And then when it comes into a survival response to help us, it takes us into that state of numbing, of collapse, of shutdown, of dissociation, so that’s dorsal vagal. And way back in the beginning that immobilization was the only thing creatures had to use to survive. They would become immobile and try to become invisible, right?
And so now we see in our human form, we see the ways that happens with our own systems or with our clients, that movement into freeze, immobilization, becoming invisible, getting small. You can feel it when you talk about it, right?
Deb: So then on top of that system the next system that evolved was the sympathetic nervous system. The sympathetic nervous system when it is just doing its thing that it does to keep us going, helps regulate or heart, helps pump our blood, has to do with breath, and so it does all of these wonderful things in the background. And then when it's recruited for a survival response, this is where fight and flight lives.
So we have that mobilized, energized, fight-flight response that is mediated by cortisol and adrenaline. You probably can remember a time when you felt that, in your system right now, right? And so, that's its protective role when we have a sense of danger.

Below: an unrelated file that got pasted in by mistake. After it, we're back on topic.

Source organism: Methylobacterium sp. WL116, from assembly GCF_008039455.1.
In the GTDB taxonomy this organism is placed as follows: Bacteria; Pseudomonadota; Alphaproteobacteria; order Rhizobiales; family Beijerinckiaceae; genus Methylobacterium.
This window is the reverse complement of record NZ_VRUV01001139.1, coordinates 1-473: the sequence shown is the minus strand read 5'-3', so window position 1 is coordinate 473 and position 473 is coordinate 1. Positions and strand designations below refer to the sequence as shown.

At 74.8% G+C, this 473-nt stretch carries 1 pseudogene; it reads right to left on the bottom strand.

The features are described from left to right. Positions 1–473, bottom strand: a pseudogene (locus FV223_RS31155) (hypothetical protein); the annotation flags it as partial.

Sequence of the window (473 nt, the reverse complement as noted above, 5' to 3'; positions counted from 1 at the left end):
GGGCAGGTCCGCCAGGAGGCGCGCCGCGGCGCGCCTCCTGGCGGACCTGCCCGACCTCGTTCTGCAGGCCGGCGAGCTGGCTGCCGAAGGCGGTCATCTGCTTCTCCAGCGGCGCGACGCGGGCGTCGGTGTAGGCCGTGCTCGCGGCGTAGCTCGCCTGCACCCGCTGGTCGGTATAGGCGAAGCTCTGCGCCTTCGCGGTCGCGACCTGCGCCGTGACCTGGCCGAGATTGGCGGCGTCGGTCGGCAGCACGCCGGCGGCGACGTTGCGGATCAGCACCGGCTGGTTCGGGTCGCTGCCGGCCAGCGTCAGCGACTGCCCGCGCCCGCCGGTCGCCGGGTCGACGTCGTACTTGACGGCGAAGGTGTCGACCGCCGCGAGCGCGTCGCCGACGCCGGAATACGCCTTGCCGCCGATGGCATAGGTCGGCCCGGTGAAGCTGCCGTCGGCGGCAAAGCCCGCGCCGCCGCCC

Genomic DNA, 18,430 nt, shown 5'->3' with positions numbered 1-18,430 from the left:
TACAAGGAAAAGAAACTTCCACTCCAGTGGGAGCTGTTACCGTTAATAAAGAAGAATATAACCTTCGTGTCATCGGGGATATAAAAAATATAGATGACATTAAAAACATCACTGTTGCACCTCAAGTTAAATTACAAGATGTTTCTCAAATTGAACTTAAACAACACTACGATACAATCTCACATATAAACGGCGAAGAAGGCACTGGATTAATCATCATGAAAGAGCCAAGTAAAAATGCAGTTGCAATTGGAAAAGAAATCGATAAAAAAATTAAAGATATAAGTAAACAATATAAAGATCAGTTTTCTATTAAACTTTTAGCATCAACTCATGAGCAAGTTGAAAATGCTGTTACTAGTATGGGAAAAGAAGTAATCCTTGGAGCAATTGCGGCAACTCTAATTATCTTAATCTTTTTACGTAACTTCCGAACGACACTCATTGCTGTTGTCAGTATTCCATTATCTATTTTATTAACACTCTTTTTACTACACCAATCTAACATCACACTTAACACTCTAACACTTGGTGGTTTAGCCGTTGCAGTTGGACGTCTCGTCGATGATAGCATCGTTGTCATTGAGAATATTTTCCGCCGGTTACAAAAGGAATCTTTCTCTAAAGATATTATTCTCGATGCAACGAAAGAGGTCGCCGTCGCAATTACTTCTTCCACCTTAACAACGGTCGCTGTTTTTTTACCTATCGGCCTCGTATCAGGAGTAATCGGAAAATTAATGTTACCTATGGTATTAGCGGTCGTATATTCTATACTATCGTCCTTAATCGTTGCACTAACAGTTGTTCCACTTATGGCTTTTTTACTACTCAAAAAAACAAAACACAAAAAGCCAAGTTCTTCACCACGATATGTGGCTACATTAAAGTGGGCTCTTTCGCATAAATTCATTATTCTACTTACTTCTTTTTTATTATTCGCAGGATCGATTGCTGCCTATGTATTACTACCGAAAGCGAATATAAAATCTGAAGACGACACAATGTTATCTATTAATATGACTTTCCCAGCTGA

And then the third, the most recent system that was built and it's a mammalian system so it's for mammals, is the ventral vagus, which is the other part of the parasympathetic system. Remember the dorsal vagus we started with? This is the ventral vagus and they are one a long conduit of fibers but they do very different things because the dorsal vagus as you remember takes you into numbing, shutdown, dissociation while the ventral vagus allows us to be social and in connection.
So the ventral vagus at the top of the hierarchy oversees our system, and when the ventral vagus is running the show so to speak, all is well. We have energy, we have balance, we have regulation, we reach out to connect with others, we feel comfortable by ourselves. All the qualities of daily living that really bring health, growth, and restoration. So those are three choices.
The autonomic nervous system has those three choices, okay? Our longing is to be in that ventral vagal, safe, social connected place. We are built to be there. If something comes into our world that triggers a sense of danger, the next stop as we go back to the hierarchy we go to fight-flight, right? And if fight flight doesn't resolve the danger we end up at the very bottom of the hierarchy in dorsal vagal collapse. And that's the pattern that all humans go through.
So then if you think about it in order to get back to ventral to the top of the hierarchy from dorsal vagal we have to make a trip through sympathetic mobilization to get to ventral vagal again. So we keep doing this, this up and down the hierarchy movement all the time. And for our clients, their movement along that hierarchy can feel extreme. They have intense responses to triggers and they get into an adaptive survival response quickly and have hard time getting out of it, right? So the work of therapy from a nervous system point of view is helping the nervous system be able to flexibly regulate back into ventral vagal. Does that makes sense?